Helium has quite a bit different set of lines in its spectrum.

Electromagnetic Wave Velocity • • The speed of light is the same for all seven forms of light. It is 300,000 kilometers per second or 186,000 miles per second.

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The Electromagnetic Spectrum • • • • • • • Radio Waves - communication Microwaves - used to cook Infrared - “heat waves” Visible Light - detected by your eyes Ultraviolet - causes sunburns X-rays - penetrates tissue Gamma Rays - most energetic

The Visible Spectrum • A range of light waves extending in wavelength from about 400 to 700 namometers.

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Transparent Materials • Transparent - the term applied to materials through which light can pass in straight lines

Opaque Materials • Opaque - the term applied to materials that absorb light • Are clouds transparent or opaque to visible light? – Answer: opaque Are clouds transparent or opaque to ultraviolet light? – Answer: transparent

Shadows are formed when an object blocks out the light.

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penumbra umbra

Lamp

object

screen

• • •

Umbra - the darker part of a shadow where all the light is blocked Penumbra - a partial shadow These terms also apply to Solar Eclipses and Lunar Eclipses.

A solar eclipse occurs when the Moon passes in front of the Sun.

A lunar eclipse occurs when the Moon passes into the Earth's shadow.

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Plane Mirrors

The law of reflection Consider the figure below. The red line is the normal, which is an imaginary line that is perpendicular to the mirror’s surface at the point where the incident (incoming) ray is striking the mirror. The law of reflection states that the angle of incidence, i, is equal to the angle of reflection, r. Therefore i = r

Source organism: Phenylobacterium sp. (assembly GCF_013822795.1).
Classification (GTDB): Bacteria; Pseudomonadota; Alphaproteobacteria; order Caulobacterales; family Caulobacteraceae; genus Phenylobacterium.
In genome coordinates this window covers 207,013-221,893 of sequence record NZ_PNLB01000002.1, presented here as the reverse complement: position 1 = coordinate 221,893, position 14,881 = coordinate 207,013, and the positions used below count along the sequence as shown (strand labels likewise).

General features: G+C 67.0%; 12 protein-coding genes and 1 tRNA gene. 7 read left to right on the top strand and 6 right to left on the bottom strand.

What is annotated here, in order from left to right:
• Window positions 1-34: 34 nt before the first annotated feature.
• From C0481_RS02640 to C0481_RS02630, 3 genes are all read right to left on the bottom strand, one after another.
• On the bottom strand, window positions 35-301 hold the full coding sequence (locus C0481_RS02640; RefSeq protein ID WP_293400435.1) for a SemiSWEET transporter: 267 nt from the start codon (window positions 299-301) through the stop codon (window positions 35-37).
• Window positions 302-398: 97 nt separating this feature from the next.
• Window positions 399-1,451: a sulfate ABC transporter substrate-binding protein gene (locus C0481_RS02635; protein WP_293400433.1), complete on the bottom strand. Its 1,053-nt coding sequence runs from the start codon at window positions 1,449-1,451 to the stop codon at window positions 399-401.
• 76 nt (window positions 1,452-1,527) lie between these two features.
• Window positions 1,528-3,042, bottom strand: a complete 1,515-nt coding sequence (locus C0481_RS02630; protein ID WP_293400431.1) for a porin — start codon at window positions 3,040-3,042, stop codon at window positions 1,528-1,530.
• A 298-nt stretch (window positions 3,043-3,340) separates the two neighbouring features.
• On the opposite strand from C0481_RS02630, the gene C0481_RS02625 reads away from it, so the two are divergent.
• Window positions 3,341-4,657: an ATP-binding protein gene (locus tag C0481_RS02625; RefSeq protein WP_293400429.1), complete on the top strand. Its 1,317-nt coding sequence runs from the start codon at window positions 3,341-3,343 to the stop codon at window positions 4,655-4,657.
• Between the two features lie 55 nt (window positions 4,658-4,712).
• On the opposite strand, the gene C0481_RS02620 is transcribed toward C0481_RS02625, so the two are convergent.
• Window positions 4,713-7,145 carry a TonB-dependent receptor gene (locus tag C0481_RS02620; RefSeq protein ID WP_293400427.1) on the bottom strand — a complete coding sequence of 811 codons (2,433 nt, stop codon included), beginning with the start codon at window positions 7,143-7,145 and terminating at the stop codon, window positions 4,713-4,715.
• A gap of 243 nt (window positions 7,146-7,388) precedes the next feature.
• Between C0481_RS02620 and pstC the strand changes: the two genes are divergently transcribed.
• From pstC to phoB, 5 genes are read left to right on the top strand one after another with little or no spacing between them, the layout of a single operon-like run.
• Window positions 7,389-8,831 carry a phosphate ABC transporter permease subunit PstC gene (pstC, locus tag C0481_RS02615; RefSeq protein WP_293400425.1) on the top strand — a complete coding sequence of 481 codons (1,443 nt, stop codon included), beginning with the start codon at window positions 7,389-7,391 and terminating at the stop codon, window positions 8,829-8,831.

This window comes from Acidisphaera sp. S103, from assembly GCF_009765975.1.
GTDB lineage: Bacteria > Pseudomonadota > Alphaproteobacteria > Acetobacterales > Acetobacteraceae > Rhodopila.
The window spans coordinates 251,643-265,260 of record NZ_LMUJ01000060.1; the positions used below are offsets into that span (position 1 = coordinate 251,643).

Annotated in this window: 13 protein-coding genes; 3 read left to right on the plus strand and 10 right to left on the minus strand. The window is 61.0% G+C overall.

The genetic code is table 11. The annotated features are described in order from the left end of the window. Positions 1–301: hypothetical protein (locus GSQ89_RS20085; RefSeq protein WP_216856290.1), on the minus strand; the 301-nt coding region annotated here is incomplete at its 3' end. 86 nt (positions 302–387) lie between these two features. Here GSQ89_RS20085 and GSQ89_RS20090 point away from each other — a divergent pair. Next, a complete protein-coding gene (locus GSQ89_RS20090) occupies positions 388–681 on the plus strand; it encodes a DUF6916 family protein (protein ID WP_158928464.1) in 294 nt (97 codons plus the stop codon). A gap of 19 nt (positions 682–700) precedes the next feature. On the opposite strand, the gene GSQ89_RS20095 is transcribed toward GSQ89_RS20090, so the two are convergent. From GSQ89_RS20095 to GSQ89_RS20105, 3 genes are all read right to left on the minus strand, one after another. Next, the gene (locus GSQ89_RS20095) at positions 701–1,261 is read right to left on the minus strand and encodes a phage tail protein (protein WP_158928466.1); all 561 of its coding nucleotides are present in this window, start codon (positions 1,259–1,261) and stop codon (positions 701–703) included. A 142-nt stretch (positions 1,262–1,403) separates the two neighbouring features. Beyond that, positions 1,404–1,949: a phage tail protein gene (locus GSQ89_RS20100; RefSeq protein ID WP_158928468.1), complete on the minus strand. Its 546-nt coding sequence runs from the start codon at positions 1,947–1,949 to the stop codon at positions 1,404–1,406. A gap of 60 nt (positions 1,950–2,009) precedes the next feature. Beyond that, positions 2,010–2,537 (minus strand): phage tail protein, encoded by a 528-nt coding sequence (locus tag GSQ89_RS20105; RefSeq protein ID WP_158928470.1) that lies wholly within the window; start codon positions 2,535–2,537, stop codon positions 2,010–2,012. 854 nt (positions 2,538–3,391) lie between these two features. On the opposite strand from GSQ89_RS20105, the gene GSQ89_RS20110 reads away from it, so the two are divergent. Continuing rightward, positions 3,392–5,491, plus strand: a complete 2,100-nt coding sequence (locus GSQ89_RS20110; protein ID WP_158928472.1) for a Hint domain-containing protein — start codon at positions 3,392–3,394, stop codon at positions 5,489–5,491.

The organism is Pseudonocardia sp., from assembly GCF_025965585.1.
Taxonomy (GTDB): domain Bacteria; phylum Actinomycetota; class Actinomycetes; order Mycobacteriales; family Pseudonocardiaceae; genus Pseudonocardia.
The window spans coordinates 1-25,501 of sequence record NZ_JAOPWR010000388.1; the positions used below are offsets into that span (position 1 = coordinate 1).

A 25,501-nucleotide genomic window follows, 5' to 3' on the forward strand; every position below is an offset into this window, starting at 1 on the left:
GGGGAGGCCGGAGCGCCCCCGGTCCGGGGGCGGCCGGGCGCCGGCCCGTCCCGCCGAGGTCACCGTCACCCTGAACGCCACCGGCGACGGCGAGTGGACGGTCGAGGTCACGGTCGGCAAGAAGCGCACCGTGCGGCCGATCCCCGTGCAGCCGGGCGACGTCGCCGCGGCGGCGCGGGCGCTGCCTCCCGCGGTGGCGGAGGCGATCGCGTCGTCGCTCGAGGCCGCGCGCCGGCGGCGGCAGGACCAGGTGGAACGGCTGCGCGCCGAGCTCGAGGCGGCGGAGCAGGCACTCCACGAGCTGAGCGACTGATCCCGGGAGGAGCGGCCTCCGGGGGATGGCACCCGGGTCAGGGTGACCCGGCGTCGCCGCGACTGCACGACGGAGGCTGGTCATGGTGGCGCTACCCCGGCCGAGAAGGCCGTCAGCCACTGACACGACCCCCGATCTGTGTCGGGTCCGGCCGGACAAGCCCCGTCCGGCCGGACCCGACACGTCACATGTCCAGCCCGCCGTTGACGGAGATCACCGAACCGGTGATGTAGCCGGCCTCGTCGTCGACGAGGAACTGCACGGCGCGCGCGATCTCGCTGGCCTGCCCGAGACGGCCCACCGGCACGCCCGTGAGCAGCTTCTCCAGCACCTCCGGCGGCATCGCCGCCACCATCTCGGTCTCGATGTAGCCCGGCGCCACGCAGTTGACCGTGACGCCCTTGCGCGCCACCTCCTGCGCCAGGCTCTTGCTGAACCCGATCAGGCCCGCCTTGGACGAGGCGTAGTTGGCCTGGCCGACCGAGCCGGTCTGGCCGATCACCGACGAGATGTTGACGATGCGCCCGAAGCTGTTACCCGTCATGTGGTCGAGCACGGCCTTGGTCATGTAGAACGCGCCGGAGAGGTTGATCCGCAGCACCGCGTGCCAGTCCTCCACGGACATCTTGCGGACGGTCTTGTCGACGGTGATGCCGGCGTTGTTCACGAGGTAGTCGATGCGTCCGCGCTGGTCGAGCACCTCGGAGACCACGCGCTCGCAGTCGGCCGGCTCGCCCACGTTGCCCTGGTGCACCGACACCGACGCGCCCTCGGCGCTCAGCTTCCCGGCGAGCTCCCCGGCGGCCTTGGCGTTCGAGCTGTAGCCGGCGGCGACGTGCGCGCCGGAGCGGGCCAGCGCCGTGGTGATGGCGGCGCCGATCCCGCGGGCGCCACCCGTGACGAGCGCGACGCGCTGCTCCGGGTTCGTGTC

Your eyes focus the diverging rays from your friends foot in order for you to see them.

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When diverging rays from you own foot are reflected back at you your eyes focus them and you interpret the information as there being another body behind the mirror. Your virtual image will be the same distance behind the mirror as you are in front of the mirror.

IMAGES IN PLANE MIRRORS The image of an object in a plane mirror is:1. upright 2. the same size as the object 3. as far behind the mirror as the object is in front 4. on the perpendicular from the object to the mirror 5. laterally inverted – the right side of the object, when viewed directly, appears to be the left hand side of the object when viewed using a mirror. 6. Virtual, as the rays only appear to come from the image. MULTIPLE MIRRORS If 2 plane mirrors are arranged at right angles to each other, incident light will reflect from one mirror and then the other. The reflected ray will emerge parallel to the incoming ray. If the angle between the mirrors is reduced the number of images is given by